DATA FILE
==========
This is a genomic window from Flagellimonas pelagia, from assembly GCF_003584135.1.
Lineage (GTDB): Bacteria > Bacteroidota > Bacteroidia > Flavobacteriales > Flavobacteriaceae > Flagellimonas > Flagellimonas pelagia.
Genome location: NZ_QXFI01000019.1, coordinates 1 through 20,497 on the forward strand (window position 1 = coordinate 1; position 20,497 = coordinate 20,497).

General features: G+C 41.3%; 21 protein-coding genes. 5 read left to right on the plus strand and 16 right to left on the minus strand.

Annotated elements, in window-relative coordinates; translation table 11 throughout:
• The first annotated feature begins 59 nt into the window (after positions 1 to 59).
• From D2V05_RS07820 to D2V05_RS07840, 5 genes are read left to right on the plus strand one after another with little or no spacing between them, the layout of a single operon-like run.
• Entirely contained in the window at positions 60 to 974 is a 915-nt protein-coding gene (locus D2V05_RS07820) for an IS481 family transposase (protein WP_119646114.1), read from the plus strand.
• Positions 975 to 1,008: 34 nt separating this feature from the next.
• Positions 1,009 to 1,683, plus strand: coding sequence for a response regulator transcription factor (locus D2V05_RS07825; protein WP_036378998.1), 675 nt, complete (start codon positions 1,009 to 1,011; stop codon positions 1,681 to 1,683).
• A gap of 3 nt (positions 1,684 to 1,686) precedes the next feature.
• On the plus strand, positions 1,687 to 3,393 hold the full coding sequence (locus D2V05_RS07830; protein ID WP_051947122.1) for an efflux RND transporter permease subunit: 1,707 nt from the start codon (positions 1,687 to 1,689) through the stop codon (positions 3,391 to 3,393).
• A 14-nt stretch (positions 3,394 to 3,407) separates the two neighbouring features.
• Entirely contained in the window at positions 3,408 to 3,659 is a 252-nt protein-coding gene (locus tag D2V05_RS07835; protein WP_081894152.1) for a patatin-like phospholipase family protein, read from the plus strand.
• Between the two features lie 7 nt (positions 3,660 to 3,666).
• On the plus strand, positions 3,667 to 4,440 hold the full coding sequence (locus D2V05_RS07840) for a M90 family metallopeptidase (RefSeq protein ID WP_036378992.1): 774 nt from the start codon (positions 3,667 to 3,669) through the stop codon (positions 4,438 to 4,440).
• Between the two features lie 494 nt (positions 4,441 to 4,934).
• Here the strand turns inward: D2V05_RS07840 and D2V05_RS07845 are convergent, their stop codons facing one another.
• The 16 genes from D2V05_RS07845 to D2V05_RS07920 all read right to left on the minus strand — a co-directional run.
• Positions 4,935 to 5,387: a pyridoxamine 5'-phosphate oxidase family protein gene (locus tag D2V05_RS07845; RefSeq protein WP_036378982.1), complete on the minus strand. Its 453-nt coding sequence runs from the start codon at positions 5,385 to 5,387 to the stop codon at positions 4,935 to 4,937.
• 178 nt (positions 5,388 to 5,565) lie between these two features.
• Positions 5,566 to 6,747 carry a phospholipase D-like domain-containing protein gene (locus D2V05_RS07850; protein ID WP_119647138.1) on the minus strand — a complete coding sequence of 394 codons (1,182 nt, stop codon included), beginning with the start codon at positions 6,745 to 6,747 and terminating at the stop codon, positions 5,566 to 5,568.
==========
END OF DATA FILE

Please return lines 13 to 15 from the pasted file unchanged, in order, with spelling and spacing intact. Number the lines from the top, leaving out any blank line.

• A 14-nt stretch (positions 3,394 to 3,407) separates the two neighbouring features.
• Entirely contained in the window at positions 3,408 to 3,659 is a 252-nt protein-coding gene (locus tag D2V05_RS07835; protein WP_081894152.1) for a patatin-like phospholipase family protein, read from the plus strand.
• Between the two features lie 7 nt (positions 3,660 to 3,666).